Bond Basics for Beginner Investors

Bonds are one of the simplest and safest types of financial securities, and they make up a large part of many portfolios. Despite this, many beginner investors don’t understand bonds and believe they are too complicated to bother with. That’s why I wrote this post to cover bond basics. Hopefully, this will help you get started with a solid foundation understanding of bonds.

Think of bonds as the foundation of your portfolio, a stable and safe base upon which you can build the rest of your portfolio. Just like the foundation of a house, you want the foundation of your portfolio to be safe, stable, and long-lasting.

When you want to purchase something large like a new home, you go to the bank and they lend you the money you need to buy the house. When big corporations or governments want to make a big purchase, they can’t go to the bank because the bank doesn’t have enough money to lend out to pay for large, government-sized purchases. Instead, to raise the money they need governments and corporations will sell bonds, which is basically a promise to pay the owner of the bond interest payments in the future.

A bond will have a specific size and number of the payments that will be paid, as well as a specific period of time these payments will be made during. Basically, a bond is a loan that you can make to corporations or the government.

Bond Basics

Understanding bond basics starts with the language and terminology. The language used to describe bonds can be confusing at first, but is rather simple. The length of time of time that a bond is valid is called the maturity of the bond. Bond’s with a one year maturity are bills. Bonds come with many different maturities.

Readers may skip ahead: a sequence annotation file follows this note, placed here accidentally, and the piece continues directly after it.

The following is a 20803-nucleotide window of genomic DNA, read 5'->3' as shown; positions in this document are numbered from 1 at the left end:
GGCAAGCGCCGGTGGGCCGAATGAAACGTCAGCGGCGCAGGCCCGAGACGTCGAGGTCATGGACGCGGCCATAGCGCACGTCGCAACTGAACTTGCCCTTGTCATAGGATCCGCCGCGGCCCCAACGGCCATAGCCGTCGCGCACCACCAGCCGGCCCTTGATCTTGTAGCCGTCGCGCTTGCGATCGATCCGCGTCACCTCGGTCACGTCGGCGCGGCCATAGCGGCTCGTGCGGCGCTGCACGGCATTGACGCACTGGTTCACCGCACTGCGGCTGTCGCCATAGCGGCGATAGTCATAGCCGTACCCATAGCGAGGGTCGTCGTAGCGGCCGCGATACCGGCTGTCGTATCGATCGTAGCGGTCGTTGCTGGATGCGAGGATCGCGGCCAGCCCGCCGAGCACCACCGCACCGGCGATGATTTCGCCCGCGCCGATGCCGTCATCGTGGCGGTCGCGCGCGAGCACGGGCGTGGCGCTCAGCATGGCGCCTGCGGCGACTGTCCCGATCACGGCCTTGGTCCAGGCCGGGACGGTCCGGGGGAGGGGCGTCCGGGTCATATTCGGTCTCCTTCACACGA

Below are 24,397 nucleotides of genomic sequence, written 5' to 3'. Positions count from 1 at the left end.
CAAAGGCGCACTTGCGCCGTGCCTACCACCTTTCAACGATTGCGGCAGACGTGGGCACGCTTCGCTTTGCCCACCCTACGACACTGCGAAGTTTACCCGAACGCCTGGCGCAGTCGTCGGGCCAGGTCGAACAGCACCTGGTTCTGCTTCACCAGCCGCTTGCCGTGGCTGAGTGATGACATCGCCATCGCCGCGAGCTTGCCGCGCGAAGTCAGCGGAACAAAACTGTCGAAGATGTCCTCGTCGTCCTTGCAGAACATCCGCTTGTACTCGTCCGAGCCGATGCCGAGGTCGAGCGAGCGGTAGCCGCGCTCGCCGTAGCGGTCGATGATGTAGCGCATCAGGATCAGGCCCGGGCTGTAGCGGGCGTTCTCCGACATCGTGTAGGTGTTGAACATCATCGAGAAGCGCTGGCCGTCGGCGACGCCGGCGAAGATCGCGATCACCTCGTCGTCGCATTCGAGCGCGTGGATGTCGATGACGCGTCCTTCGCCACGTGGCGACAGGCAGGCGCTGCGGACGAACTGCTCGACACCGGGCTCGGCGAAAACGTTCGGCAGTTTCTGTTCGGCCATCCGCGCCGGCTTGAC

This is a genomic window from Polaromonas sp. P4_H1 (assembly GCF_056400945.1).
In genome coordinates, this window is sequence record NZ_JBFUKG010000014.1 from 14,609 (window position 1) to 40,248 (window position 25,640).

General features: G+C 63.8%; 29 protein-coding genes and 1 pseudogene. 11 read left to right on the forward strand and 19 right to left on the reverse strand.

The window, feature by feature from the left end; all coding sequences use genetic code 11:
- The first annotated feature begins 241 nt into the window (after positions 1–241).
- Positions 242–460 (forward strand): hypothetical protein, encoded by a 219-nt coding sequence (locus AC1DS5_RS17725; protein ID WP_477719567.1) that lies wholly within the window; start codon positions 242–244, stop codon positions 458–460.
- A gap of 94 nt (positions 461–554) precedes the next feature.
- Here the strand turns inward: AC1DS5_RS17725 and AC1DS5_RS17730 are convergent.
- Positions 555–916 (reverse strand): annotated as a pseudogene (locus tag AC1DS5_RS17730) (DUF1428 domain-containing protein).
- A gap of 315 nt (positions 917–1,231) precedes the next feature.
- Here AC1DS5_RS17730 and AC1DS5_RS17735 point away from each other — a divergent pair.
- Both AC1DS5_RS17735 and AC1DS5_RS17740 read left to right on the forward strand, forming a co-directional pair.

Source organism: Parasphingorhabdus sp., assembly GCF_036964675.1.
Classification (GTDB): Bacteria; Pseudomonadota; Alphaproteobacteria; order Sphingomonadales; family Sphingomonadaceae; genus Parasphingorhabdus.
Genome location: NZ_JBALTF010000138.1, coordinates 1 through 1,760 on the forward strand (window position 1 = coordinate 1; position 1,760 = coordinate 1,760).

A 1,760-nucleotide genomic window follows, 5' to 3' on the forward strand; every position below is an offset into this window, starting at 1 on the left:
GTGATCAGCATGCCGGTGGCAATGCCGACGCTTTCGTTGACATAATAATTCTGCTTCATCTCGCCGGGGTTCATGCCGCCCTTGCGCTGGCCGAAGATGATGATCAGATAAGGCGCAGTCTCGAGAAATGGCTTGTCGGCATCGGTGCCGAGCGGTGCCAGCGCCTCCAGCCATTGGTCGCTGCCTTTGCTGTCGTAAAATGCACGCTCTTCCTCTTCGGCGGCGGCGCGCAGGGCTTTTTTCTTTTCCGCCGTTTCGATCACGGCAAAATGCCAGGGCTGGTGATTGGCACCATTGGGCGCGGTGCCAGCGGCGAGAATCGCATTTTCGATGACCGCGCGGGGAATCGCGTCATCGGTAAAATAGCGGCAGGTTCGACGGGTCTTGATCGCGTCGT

The price of the bond is how much you will pay to buy the bond, and the face value of the bond is the amount of money given to you at the end of the bonds specified time period. The size of the interest payments is expressed as an interest rate.

Let’s look at an example:

If Bob buys a government bond with a 3 year maturity with a price of $10, 000.00, a face value of $10, 500.00, and an interest rate of 5% paid annually, then

-Bob spends $10, 000.00 initially to buy the bond because the price of the bond is $10, 000.00.

-At the end of Year 1 the government pays Bob a $500.00 interest payment.

-At the end of Year 2 the government pays Bob a second $500.00 interest payment.

-At the end of Year 3 the government pays Bob a third payment of $10, 500.00 because the bond has matured and $10, 500.00 is the Face Value of the bond.

As you can see, Bob has garnered a 15 percent total return on his investment. This is pretty good for a bond, especially considering interest rates at the time of this writing.

You’re probably somewhat familiar with interest rates. You know when you put your money in a savings account? Have you ever wondered what that 0.075% meant?

Interest rates are what a lender charges a borrower for use of their asset. This is calculated in percentage of the asset. So, when you see that 0.075%, that is how much the bank will pay you per year to borrow your money in the savings account. Interest rates are important for bonds, as they help dictate the return of a bond.

The final step to understanding the basics of bonds if you’re a beginner is to determine how much risk there is on a bond. Just like a mortgage, if a large corporation or government goes bankrupt, it can default on its payments. Most of the time this is very rare, and a bond is a very safe investment. To date the government of Canada has never defaulted on a bond. As a general rule, bonds from corporations are riskier than government bonds, but often come with a higher interest rate to compensate for the added risk. Like meat, bonds are graded, with AAA bonds being the safest, then AA, then A, then BBB etc.

When you’re a beginner just getting started, understanding bonds can seem boring and dry. While this is true, it is still important to understand how they work. Stay tuned for future posts about stock/bond comparisons and how you should manage your portfolio properly.

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